With this regular feature, the Banner runs down breaking local and regional developments in the coronavirus pandemic.
The statistics supplied by the Vermont Department of Health at midday each day are accurate as of the end of the previous day. The information is preliminary and subject to change.
The health department on Wednesday reported 81 new positive tests over the past day for the virus that causes COVID-19. The state’s cumulative total is now 3,827.
No Vermonters died of COVID-19 over the past day. The death toll remains at 64.
Twelve of Vermont’s 14 counties reported at least one new case. Chittenden County had 21 new cases; Washington County had 15; Orange County had 10; Orleans County had eight; Windham County had six; Franklin County had five; Lamoille and Windsor counties each had four; Bennington County had three; Addison and Caledonia counties each had two; and Rutland County had one.
Among Vermont counties, Bennington has the sixth-highest rate of COVID-19, at 53.9 cases per 10,000 residents, and Windham County is eighth, at 49.1. Washington County, which has recorded 383 cases over the past two weeks, is first, at 101.3 cases per 10,000.
Twenty Vermonters are currently hospitalized with the disease; five of those patients are in intensive care units.
So far, 218,607 people have been tested.
The number of Vermonters reported to have recovered from COVID-19 rose by 35, to 2,374.
The health department reported that 294 people were being monitored for the disease as of Wednesday, an increase of 28 from Tuesday. Of these, 197 are visitors to Vermont.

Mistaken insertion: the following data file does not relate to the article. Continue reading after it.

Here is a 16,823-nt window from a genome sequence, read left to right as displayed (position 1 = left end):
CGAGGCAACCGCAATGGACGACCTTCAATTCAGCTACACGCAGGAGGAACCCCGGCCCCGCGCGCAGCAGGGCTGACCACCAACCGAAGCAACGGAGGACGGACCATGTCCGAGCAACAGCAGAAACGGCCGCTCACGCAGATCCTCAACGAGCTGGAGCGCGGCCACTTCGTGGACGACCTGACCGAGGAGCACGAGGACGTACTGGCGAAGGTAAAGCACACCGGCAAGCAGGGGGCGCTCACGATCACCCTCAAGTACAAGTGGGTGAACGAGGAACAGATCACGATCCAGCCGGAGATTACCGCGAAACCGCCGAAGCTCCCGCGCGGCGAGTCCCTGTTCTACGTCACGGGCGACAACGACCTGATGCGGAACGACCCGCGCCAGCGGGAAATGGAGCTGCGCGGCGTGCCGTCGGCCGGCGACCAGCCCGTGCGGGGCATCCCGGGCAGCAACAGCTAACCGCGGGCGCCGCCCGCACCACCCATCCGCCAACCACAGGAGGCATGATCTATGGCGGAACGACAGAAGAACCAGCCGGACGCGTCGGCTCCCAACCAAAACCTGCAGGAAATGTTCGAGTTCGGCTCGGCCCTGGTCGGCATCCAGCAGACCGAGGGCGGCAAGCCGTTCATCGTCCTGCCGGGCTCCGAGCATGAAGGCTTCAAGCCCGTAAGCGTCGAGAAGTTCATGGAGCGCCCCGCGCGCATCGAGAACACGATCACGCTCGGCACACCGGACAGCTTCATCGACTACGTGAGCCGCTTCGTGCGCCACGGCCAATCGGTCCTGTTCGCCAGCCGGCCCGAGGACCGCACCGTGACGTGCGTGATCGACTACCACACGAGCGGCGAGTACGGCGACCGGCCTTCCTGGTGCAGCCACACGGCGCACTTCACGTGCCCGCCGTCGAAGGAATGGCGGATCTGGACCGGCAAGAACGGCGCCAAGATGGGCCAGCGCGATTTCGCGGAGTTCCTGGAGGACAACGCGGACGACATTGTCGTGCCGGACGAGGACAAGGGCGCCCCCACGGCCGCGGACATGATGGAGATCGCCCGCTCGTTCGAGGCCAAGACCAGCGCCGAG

NO UPDATES ON THANKSGIVING
The health department says it will not update its Vermont Dashboard of COVID numbers on Thanksgiving Day, Nov. 26. On Friday, the weekly data summary, map of cases by town, and COVID cases in schools will not be updated.
VT. JUDICIARY RESPONDS TO INCREASED COVID-19 CASES IN STATE
The Vermont Judiciary has reminded the public of its policies and procedures in place as the state experiences increased cases of COVID-19 in every corner of Vermont. The Judiciary said it is reiterating its commitment to the safety of its employees and the public as it carries out its work.
“These are unprecedented times and the Judiciary is committed to continuing its work on behalf of Vermonters while following all Department of Health guidelines to prevent or quell increased cases in our courtrooms and communities,” said Patricia Gabel, Vermont state court administrator. “When there are cases that impact those who interact with the Judiciary, we follow guidelines for reporting, including notifying staff, all other agencies that occupy the building and any attorneys or litigants who have attended hearings. Staff then cooperate fully with contact tracing conducted by the Department of Health,” she said.
Gabel noted that the Judiciary has safety protocols in place every day, including a mask requirement, social distancing rules, plexiglass barriers, daily health surveys of all who enter court facilities, and careful disinfecting of surfaces.
“To provide increased safety, we have also allowed certain matters before our courts to proceed virtually and delayed certain types of trials that would require many individuals gathering together in person,” she said. “We make all decisions with guidance from Department of Health and CDC protocols.”